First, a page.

19 Feb 2007|Noida | Amity University Campus, Sector-125, Noida

Lecture on Symbiosis by Dr. Douglas R. Cook, University of California

Under the Amity Science & Technology Foundation (ASTF) Lecture Series, Dr. Douglas R. Cook, Director, CA&ES Genomics Facility, Professor, Department of Plant Pathology, University of California, USA presented a descriptive lecture on "Symbiosis". The lecture was mainly focused on the researches done by the speaker on symbiotic nitrogen fixation by legume plants such as Pigeon pea, Cow-pea, Chick-pea, Mung bean etc. The speaker discussed about the mechanism of root nodule formation by Rhizobium and the energy requirements during the nitrogen fixation.

The atmosphere contains nitrogen in its molecular form dinitrogen, which is converted into the biological form of nitrogen i.e. ammonia by the root nodule bacteria at the expense of energy. One mole of dinitrogen is converted into 2 moles of ammonia on expense of 16 Adenosine tri-phosphates (ATP), the biological energy. Secondly he explained about the “Oxygen Paradox” during nitrogen fixation since the oxygen is required for the production of ATP whereas the oxygen should not be freely available because the nitrogenase enzyme gets inactivated in presence of oxygen. This paradox is probably overcome by the presence of legume haemoglobin, which regulates the amount and place of supply of oxygen so that the nitrogenase does not come into contact with free oxygen.

Dr. Cook also studied gene function in the legume-rhizobial symbiosis on expression, structure, biochemical and genetical fronts. He also explained how infection of the plant root is achieved and how a plant attracts and identifies the symbiotic bacteria for the formation of symbiotic association. As per the studies in his lab, the plants secrete isoflavinoids to attract the bacterial species and there is production of “Nod factor (Aryl Sulphate)” which finally results into the formation of root nodules. He summarized the whole process of nodulation and identified genes involved in the process. The Nodulation is dependent upon DMI-1, DMI-2, DMI-3 genes, which cause the “calcium spiking” in the roots resulting in the root hair swelling followed by expression of nodulin genes (rip-1, ENOD11, ENOD40) causing infection of the roots by the symbiotic bacteria. This infection is followed by the enhanced cortical cell division around bacterial symbiont to form nodule due to the expression of gene NSP-1, NSP-2.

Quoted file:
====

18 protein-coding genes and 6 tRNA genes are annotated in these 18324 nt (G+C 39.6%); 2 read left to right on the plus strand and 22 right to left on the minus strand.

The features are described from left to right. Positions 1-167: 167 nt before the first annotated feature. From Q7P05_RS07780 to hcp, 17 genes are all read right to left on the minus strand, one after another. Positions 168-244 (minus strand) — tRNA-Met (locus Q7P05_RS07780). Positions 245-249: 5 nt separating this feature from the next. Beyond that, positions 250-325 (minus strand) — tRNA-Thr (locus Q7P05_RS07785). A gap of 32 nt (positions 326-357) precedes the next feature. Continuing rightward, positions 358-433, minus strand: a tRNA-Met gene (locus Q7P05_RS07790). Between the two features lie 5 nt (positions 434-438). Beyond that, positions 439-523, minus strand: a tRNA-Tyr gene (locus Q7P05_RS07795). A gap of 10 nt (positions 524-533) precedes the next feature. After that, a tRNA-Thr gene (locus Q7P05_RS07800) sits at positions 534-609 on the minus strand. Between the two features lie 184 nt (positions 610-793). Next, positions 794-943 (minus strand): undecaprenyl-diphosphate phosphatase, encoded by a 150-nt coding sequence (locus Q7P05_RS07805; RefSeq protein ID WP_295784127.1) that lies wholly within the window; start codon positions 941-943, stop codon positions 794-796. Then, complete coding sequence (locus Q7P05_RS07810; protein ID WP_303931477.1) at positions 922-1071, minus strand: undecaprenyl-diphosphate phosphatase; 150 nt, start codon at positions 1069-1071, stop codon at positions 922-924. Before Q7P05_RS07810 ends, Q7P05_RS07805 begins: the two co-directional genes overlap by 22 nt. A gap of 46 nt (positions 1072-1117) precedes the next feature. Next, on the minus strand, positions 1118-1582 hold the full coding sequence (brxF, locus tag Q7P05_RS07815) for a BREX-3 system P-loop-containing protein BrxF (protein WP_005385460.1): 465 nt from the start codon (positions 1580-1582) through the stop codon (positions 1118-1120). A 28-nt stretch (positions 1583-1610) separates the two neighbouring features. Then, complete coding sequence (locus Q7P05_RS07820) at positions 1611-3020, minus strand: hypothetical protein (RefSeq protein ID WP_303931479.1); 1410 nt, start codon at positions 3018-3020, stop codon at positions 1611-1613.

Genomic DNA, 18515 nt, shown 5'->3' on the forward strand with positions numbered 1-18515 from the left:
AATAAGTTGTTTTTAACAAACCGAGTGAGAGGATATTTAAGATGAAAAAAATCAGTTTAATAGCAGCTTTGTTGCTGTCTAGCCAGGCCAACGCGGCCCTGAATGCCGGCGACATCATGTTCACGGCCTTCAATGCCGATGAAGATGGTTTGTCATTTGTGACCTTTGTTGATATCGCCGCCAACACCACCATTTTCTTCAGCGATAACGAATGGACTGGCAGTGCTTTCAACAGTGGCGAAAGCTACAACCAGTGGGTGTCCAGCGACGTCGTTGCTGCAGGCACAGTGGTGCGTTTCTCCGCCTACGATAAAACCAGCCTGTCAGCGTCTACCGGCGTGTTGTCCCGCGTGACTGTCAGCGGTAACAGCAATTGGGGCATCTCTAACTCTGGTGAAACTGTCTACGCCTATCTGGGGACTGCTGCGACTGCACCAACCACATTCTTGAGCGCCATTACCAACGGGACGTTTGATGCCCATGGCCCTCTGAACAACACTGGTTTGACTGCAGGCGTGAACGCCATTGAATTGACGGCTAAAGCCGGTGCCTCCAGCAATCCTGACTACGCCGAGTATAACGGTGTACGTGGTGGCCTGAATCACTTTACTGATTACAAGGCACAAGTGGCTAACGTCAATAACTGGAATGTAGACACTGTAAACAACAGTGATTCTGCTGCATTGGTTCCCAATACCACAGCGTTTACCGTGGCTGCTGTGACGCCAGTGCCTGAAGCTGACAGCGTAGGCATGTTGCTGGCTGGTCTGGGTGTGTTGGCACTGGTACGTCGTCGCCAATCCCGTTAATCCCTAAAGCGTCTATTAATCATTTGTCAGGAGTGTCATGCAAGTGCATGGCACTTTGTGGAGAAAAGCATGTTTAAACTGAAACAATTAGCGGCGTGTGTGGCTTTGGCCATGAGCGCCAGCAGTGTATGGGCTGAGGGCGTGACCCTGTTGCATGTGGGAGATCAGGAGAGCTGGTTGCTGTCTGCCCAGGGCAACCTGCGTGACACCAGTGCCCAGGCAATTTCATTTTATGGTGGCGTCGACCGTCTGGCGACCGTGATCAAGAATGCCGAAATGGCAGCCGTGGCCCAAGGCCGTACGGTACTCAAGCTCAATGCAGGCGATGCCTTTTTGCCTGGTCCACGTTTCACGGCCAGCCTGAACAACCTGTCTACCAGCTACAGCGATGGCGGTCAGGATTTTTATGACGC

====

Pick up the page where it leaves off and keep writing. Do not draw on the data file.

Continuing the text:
The lecture was followed by interactive session in which some faculties and students of AIMS, Amity University put some queries and discussed some points with the learned speaker and got the answer to their satisfaction. The punch questions were on the topics e.g. function of leg-haemoglobin, use of reverse genetics to study nodulation, regulated release of oxygen during nodule formation, reason for absence of nodule in non-leguminous crops. Dr. Douglas suggested exchange of students between the two universities for training and research. At College of Agricultural and Environmental Sciences Genomic Facility, all the advanced tools and techniques for conducting genomic profiling which our students can take advantage of, have strong facilities for fractionation and molecular profiling of secondary metabolites.

Dr. Douglas was highly appreciative of the work being conducted under his guidance by a team of scientists which led to our focus on a collaborative research project entitled “Transcript, protein and metabolic profiling of medicinally important legumes in response to symbiotic microorganisms”.